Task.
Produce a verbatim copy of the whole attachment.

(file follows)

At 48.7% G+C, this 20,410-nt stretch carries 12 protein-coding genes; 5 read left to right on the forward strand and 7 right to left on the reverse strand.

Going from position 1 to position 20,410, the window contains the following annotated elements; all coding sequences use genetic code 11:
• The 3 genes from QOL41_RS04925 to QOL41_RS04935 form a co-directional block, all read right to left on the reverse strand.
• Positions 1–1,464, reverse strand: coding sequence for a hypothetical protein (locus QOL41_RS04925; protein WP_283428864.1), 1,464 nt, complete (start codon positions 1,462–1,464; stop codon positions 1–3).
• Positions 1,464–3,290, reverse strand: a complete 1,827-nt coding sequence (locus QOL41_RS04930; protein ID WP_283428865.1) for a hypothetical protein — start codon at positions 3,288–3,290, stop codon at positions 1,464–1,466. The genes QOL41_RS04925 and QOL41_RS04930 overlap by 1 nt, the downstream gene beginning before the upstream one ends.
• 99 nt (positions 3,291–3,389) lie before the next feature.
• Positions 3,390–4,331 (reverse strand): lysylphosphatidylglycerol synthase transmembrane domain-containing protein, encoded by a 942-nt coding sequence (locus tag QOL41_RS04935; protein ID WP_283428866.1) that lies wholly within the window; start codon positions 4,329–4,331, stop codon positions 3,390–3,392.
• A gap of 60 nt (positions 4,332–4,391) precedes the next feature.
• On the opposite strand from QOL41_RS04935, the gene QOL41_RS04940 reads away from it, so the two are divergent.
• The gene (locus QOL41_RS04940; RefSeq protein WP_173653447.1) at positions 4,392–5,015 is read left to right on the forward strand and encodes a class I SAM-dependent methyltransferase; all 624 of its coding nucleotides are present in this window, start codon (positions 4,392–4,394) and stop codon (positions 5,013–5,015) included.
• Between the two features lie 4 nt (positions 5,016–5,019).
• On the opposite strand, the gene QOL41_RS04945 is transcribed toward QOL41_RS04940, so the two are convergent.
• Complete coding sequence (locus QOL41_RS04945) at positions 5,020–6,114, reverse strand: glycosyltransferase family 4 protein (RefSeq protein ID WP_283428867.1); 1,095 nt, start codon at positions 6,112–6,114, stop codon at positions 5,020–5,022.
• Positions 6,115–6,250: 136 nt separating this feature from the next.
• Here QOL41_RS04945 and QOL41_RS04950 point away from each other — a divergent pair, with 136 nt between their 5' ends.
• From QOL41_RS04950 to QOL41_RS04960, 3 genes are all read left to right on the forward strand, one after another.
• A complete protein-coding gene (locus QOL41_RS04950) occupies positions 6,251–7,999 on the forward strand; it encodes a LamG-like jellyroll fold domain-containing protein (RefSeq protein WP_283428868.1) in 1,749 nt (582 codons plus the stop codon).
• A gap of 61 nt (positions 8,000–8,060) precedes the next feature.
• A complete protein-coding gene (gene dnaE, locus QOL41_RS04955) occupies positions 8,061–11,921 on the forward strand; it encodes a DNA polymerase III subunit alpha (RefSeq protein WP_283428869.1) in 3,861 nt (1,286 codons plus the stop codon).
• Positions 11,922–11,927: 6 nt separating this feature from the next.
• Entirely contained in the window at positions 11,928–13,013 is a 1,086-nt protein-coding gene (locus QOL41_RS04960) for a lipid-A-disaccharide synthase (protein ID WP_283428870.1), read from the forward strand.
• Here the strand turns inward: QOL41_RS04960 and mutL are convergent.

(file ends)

At 48.7% G+C, this 20,410-nt stretch carries 12 protein-coding genes; 5 read left to right on the forward strand and 7 right to left on the reverse strand.

Going from position 1 to position 20,410, the window contains the following annotated elements; all coding sequences use genetic code 11:
• The 3 genes from QOL41_RS04925 to QOL41_RS04935 form a co-directional block, all read right to left on the reverse strand.
• Positions 1–1,464, reverse strand: coding sequence for a hypothetical protein (locus QOL41_RS04925; protein WP_283428864.1), 1,464 nt, complete (start codon positions 1,462–1,464; stop codon positions 1–3).
• Positions 1,464–3,290, reverse strand: a complete 1,827-nt coding sequence (locus QOL41_RS04930; protein ID WP_283428865.1) for a hypothetical protein — start codon at positions 3,288–3,290, stop codon at positions 1,464–1,466. The genes QOL41_RS04925 and QOL41_RS04930 overlap by 1 nt, the downstream gene beginning before the upstream one ends.
• 99 nt (positions 3,291–3,389) lie before the next feature.
• Positions 3,390–4,331 (reverse strand): lysylphosphatidylglycerol synthase transmembrane domain-containing protein, encoded by a 942-nt coding sequence (locus tag QOL41_RS04935; protein ID WP_283428866.1) that lies wholly within the window; start codon positions 4,329–4,331, stop codon positions 3,390–3,392.
• A gap of 60 nt (positions 4,332–4,391) precedes the next feature.
• On the opposite strand from QOL41_RS04935, the gene QOL41_RS04940 reads away from it, so the two are divergent.
• The gene (locus QOL41_RS04940; RefSeq protein WP_173653447.1) at positions 4,392–5,015 is read left to right on the forward strand and encodes a class I SAM-dependent methyltransferase; all 624 of its coding nucleotides are present in this window, start codon (positions 4,392–4,394) and stop codon (positions 5,013–5,015) included.
• Between the two features lie 4 nt (positions 5,016–5,019).
• On the opposite strand, the gene QOL41_RS04945 is transcribed toward QOL41_RS04940, so the two are convergent.
• Complete coding sequence (locus QOL41_RS04945) at positions 5,020–6,114, reverse strand: glycosyltransferase family 4 protein (RefSeq protein ID WP_283428867.1); 1,095 nt, start codon at positions 6,112–6,114, stop codon at positions 5,020–5,022.
• Positions 6,115–6,250: 136 nt separating this feature from the next.
• Here QOL41_RS04945 and QOL41_RS04950 point away from each other — a divergent pair, with 136 nt between their 5' ends.
• From QOL41_RS04950 to QOL41_RS04960, 3 genes are all read left to right on the forward strand, one after another.
• A complete protein-coding gene (locus QOL41_RS04950) occupies positions 6,251–7,999 on the forward strand; it encodes a LamG-like jellyroll fold domain-containing protein (RefSeq protein WP_283428868.1) in 1,749 nt (582 codons plus the stop codon).
• A gap of 61 nt (positions 8,000–8,060) precedes the next feature.
• A complete protein-coding gene (gene dnaE, locus QOL41_RS04955) occupies positions 8,061–11,921 on the forward strand; it encodes a DNA polymerase III subunit alpha (RefSeq protein WP_283428869.1) in 3,861 nt (1,286 codons plus the stop codon).
• Positions 11,922–11,927: 6 nt separating this feature from the next.
• Entirely contained in the window at positions 11,928–13,013 is a 1,086-nt protein-coding gene (locus QOL41_RS04960) for a lipid-A-disaccharide synthase (protein ID WP_283428870.1), read from the forward strand.
• Here the strand turns inward: QOL41_RS04960 and mutL are convergent.